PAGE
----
Looking at the latest imagery, the only clue that the storm was not intensifying is possibly due from some dry air entrainment from the west, which was retarding to the development of very intense convection. But the storm has obviously been mixing it out, especially in the last 2 hours, because cloud tops temps are in fact cooling rapidly, with temps as low as -80°C -- so that may currently be a mute point. But clearly, what looked like an eye that was beginning to shrink down, turned out to be more of a 'pulsation' effect since the eye now looks wider than 6 hours ago - and significantly wider than the RECON data showed, and may also have something to do with the 4 hours worth of due north movement being observed. So, it is still possible we may see Wilma reach CAT 5 intensity during the next 6 hours, but by then, other factors would come into play that would cause the storm to start weakening again (as in back to a CAT 4)

The subsidence is stronger now, with the eye totally cleared out - but we can at times see what looks like small vortices, with some convection, on the the dvorak IR image curve and loop. If this interpretation is correct, this would be similar to what we saw on the 250 meter resolution VIS image earlier today. There were 2 very distinct, closed and convective like vortices inside the 45NM wide eye. I've never seen such well developed vortices inside an eye before. I can only assume these smaller vortices are playing a role in some way that inhibits the shrinking of the primary eyewall. At the same time, I wonder if these type of inner, convective vortices are the 'seeds' from which the totally freaky 2NM wide super eyelet we had a couple nights back, may originate from. Extremely rare event, but not impossible.

Meanwhile, I don't remember ever seeing any NHC forecaster going so far against all the models like he did tonight. He's not buying into the thrashing around Yucatan for 48 hrs like all the models are calling for. He has valid points, so it's not the 'hero' approach we see sometimes -- but this is going to be interesting. (He must be of retirement age.)

All the models are projecting Wilma to turn inland across Cozumel Friday afternoon, then slowly meander its way northward to off the coast Sunday, and then reach the SW coast of Florida late Monday. The intensity forecast all reflect this type of track and timing - effectively bring a CAT 1, borderline CAT 2 to Florida. NONE of the models call for a CAT 3 storm. And the NHC forecaster, based on the northerly track of the storm right now, and the data from the NOAA G-IV jet that did an upper air surveillance around 00Z -- according to the NHC forecaster, does not support Wilma going inland for much time at all. He doesn't elaborate at what data the jet reported back that is in conflict with the more westward track -- or even mention if the models did or didn't get the data in time for the 00Z run.

One of the tools I was planning on building for myself - though time & money is not on my side -- is a complete, custom built plot and analysis display, using ALL RECON data, including dropsondes, etc -- and then creating a 3D visualization image of the circulation field - which could then be compared to the models original forecast - which would rapidly show where the models did, or didn't, verify well. This type of 'regression analysis' I assume, NHC already has, its been widely used for severe weather forecasting by several research groups - but sometimes these leading edge technologies don't always make it to those who could use it the most. (Don't read too much into this conjecture -- I have no knowledge of what resources NHC has or doesn't have. Though recent news articles certainly seem to imply they are missing some things that money could easily buy for them.)

So now I have 2 different sets of models to consider, the numerical models, and the NHC Human Forecaster model. Hurricanes are just about the only large scale weather system that the man-machine mix can make a real difference. Today's computer modeling can forecast better than a human can for all synoptic scale systems -- except hurricanes. What I want to know is why the storm is moving north at all. My conclusion is -- (drum role....) westerly wind shear (which also may account for the storm not intensifying - so far, anyway).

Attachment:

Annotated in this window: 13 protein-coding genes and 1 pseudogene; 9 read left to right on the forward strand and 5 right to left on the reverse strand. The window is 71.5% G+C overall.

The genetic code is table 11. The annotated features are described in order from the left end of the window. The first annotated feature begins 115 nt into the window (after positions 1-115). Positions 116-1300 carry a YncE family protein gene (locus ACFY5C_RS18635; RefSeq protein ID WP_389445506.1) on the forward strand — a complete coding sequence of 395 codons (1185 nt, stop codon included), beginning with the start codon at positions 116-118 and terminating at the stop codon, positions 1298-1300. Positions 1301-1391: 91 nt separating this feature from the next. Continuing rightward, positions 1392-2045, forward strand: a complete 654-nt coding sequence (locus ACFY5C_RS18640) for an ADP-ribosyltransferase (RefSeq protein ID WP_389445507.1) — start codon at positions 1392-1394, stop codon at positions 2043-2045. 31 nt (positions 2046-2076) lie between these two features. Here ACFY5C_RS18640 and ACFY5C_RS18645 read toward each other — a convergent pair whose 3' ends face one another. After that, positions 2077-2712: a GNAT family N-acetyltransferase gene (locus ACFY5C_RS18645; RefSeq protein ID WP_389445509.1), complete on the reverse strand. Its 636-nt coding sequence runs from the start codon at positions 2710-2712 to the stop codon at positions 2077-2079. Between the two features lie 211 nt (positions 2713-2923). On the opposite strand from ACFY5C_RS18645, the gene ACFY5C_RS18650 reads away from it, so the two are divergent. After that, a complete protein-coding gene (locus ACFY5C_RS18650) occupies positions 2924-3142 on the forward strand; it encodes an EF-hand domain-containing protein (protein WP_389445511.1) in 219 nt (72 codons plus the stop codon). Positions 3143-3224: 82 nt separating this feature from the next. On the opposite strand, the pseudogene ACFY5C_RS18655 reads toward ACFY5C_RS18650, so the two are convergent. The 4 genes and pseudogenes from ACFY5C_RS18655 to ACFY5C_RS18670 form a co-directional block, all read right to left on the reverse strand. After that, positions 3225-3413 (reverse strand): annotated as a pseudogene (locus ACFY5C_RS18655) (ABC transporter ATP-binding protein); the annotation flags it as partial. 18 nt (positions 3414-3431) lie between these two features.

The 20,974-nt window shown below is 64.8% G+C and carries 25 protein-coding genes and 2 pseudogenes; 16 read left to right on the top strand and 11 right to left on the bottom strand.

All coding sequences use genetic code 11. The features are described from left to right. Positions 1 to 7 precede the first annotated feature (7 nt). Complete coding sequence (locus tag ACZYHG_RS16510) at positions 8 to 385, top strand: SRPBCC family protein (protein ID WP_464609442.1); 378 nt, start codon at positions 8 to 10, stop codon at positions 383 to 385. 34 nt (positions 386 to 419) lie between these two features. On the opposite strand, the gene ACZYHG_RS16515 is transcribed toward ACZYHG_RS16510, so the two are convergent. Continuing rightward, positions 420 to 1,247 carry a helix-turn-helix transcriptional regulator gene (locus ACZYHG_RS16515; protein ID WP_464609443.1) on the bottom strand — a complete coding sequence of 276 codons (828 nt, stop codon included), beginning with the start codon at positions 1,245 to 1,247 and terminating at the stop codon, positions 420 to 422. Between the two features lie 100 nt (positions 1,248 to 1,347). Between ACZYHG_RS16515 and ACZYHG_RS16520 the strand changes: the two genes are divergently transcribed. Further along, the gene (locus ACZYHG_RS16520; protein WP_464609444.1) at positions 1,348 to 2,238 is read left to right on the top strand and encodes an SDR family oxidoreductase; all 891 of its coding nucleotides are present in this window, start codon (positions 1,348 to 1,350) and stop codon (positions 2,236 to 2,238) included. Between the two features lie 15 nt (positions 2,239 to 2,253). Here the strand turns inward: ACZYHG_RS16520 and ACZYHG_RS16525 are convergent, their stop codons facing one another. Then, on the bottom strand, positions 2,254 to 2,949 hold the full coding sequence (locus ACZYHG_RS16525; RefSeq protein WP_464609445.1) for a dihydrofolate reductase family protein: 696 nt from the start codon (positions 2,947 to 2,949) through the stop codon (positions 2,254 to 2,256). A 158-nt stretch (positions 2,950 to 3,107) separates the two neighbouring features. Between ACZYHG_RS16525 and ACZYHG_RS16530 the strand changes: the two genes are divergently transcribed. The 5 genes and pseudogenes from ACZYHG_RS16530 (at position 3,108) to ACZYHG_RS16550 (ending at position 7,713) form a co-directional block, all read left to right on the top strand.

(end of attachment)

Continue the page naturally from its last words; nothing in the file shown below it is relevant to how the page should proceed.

Here is the NHC's 5AM report




HURRICANE WILMA DISCUSSION NUMBER 24
NWS TPC/NATIONAL HURRICANE CENTER MIAMI FL
5 AM EDT FRI OCT 21 2005

WILMA IS BEING TRACKED BY THE CANCUN RADAR...NOAA BUOY 42056...AND
BY AN AIR FORCE RECONNAISSANCE PLANE. IN ADDITION...SATELLITE
IMAGES INDICATE THAT THE CLOUD PATTERN IS BETTER DEFINED WITH A
RING OF VERY DEEP CONVECTION SURROUNDING A LARGE EYE. THE
RECONNAISSANCE PLANE WAS IN THE EYE AND MEASURED A MINIMUM PRESSURE
OF 929 MB AND SO FAR...THE MAXIMUM FLIGHT LEVEL WINDS AT 700 MB ARE
130 KNOTS. THIS DOES NOT JUSTIFY AN INITIAL INTENSITY OF 130 KNOTS
BUT IT IS ASSUMED THAT SOMEWHERE WITHIN THE EYEWALL THESE WINDS ARE
OCCURRING AND HAVE NOT BEEN SAMPLED BY THE AIRCRAFT YET. SINCE THE
EYE IS BECOMING MORE DISTINCT AND IS SHRINKING...SOME
INTENSIFICATION IS POSSIBLE BEFORE LANDFALL. THEREAFTER...THE
EFFECTS OF LAND AND INCREASING WIND SHEAR WILL CAUSE WILMA TO
GRADUALLY WEAKEN.

WILMA IS CURRENTLY MOVING TOWARD THE NORTH-NORTHWEST AT 5 KNOTS.
BECAUSE STEERING CURRENTS ARE FORECAST TO BE WEAK...TRACK MODELS
MOVE WILMA SLOWLY AND IN ALL DIRECTIONS DURING 24 TO 36 HOUR
PERIOD...MAKING THIS PORTION OF THE FORECAST HIGHLY UNCERTAIN.
NEVERTHERLESS...THIS PATTERN CALLS FOR LITTLE OR ERRATIC MOTION
OVER NORTHEASTERN YUCATAN OR THE ADJACENT WATERS UNTIL THE
WESTERLIES EXPAND SOUTHWARD AND CARRY WILMA TOWARD THE NORTHEAST
BEYOND 2 TO 3 DAYS. THIS SLOW MOTION SHOULD CONTINUE TO DELAY THE
RECURVATURE TOWARD FLORIDA PROLONGING THE AGONIZING WAIT. ON THE
OTHER HAND...IT GIVES TIME FOR THE HURRICANE TO WEAKEN DUE TO THE
EFFECTS OF LAND AND SHEAR. IN FACT...THE GFDL MODEL REFLECTS THE
SLOW MOTION AND HAS A WEAKENED WILMA JUST WEST OF HAVANA CUBA
BETWEEN DAYS 4 AND 5. HOWEVER...IF THE EYE REMAINS OFFSHORE EAST OF
YUCATAN LIKE SUGGESTED BY THE LAST RUN OF THE UK MODEL...WILMA
COULD BE STRONGER THAN INDICATED.

HAVING SAID ALL THAT...THERE IS PRACTICALLY NO CHANGE FROM THE
PREVIOUS ADVISORY WITH THE SHORT TERM FORECAST BE MORE UNCERTAIN
THAN USUAL.

FORECASTER AVILA


Here is eht NHC's path prediction map:




And here is the path prediction map from Weather Underground:



There are also some other maps on Steve Gregory's blog page that are worth checking out. The paths on this (Steve's) chart are crazy. This really is a wait and see thing to me now.